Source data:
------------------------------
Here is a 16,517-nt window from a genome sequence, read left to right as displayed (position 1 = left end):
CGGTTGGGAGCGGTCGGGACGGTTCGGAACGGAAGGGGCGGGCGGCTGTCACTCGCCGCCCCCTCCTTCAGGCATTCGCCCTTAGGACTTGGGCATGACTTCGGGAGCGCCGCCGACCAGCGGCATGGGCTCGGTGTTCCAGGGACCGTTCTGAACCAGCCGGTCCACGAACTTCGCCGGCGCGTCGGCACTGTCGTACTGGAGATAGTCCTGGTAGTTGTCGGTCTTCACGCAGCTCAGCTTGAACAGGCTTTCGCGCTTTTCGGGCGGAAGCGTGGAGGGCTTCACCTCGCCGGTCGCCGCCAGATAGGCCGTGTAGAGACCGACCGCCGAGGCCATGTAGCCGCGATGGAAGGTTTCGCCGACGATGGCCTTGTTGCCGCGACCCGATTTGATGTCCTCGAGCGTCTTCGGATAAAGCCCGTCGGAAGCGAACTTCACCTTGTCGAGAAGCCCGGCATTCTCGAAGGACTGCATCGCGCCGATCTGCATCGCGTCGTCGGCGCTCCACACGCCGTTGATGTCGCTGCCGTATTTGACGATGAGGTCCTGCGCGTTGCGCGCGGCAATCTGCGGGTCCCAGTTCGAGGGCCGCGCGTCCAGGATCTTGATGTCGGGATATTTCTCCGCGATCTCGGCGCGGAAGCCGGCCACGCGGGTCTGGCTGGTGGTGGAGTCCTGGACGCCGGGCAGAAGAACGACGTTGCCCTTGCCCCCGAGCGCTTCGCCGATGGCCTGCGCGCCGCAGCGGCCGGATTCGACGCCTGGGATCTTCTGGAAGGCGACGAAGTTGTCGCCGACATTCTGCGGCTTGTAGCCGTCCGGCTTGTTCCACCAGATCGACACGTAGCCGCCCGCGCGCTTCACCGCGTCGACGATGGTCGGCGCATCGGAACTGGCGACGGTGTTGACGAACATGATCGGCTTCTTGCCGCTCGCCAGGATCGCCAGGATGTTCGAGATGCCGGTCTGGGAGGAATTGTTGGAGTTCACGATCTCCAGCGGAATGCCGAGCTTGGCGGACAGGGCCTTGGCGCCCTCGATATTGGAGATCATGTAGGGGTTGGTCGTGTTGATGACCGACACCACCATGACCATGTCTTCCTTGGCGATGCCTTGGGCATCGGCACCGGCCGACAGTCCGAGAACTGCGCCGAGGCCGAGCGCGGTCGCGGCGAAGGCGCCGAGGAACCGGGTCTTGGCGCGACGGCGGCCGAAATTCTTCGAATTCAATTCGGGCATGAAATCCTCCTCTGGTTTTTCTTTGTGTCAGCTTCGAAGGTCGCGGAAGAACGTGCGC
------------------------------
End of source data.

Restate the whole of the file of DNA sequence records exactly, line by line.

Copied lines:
Here is a 16,517-nt window from a genome sequence, read left to right as displayed (position 1 = left end):
CGGTTGGGAGCGGTCGGGACGGTTCGGAACGGAAGGGGCGGGCGGCTGTCACTCGCCGCCCCCTCCTTCAGGCATTCGCCCTTAGGACTTGGGCATGACTTCGGGAGCGCCGCCGACCAGCGGCATGGGCTCGGTGTTCCAGGGACCGTTCTGAACCAGCCGGTCCACGAACTTCGCCGGCGCGTCGGCACTGTCGTACTGGAGATAGTCCTGGTAGTTGTCGGTCTTCACGCAGCTCAGCTTGAACAGGCTTTCGCGCTTTTCGGGCGGAAGCGTGGAGGGCTTCACCTCGCCGGTCGCCGCCAGATAGGCCGTGTAGAGACCGACCGCCGAGGCCATGTAGCCGCGATGGAAGGTTTCGCCGACGATGGCCTTGTTGCCGCGACCCGATTTGATGTCCTCGAGCGTCTTCGGATAAAGCCCGTCGGAAGCGAACTTCACCTTGTCGAGAAGCCCGGCATTCTCGAAGGACTGCATCGCGCCGATCTGCATCGCGTCGTCGGCGCTCCACACGCCGTTGATGTCGCTGCCGTATTTGACGATGAGGTCCTGCGCGTTGCGCGCGGCAATCTGCGGGTCCCAGTTCGAGGGCCGCGCGTCCAGGATCTTGATGTCGGGATATTTCTCCGCGATCTCGGCGCGGAAGCCGGCCACGCGGGTCTGGCTGGTGGTGGAGTCCTGGACGCCGGGCAGAAGAACGACGTTGCCCTTGCCCCCGAGCGCTTCGCCGATGGCCTGCGCGCCGCAGCGGCCGGATTCGACGCCTGGGATCTTCTGGAAGGCGACGAAGTTGTCGCCGACATTCTGCGGCTTGTAGCCGTCCGGCTTGTTCCACCAGATCGACACGTAGCCGCCCGCGCGCTTCACCGCGTCGACGATGGTCGGCGCATCGGAACTGGCGACGGTGTTGACGAACATGATCGGCTTCTTGCCGCTCGCCAGGATCGCCAGGATGTTCGAGATGCCGGTCTGGGAGGAATTGTTGGAGTTCACGATCTCCAGCGGAATGCCGAGCTTGGCGGACAGGGCCTTGGCGCCCTCGATATTGGAGATCATGTAGGGGTTGGTCGTGTTGATGACCGACACCACCATGACCATGTCTTCCTTGGCGATGCCTTGGGCATCGGCACCGGCCGACAGTCCGAGAACTGCGCCGAGGCCGAGCGCGGTCGCGGCGAAGGCGCCGAGGAACCGGGTCTTGGCGCGACGGCGGCCGAAATTCTTCGAATTCAATTCGGGCATGAAATCCTCCTCTGGTTTTTCTTTGTGTCAGCTTCGAAGGTCGCGGAAGAACGTGCGC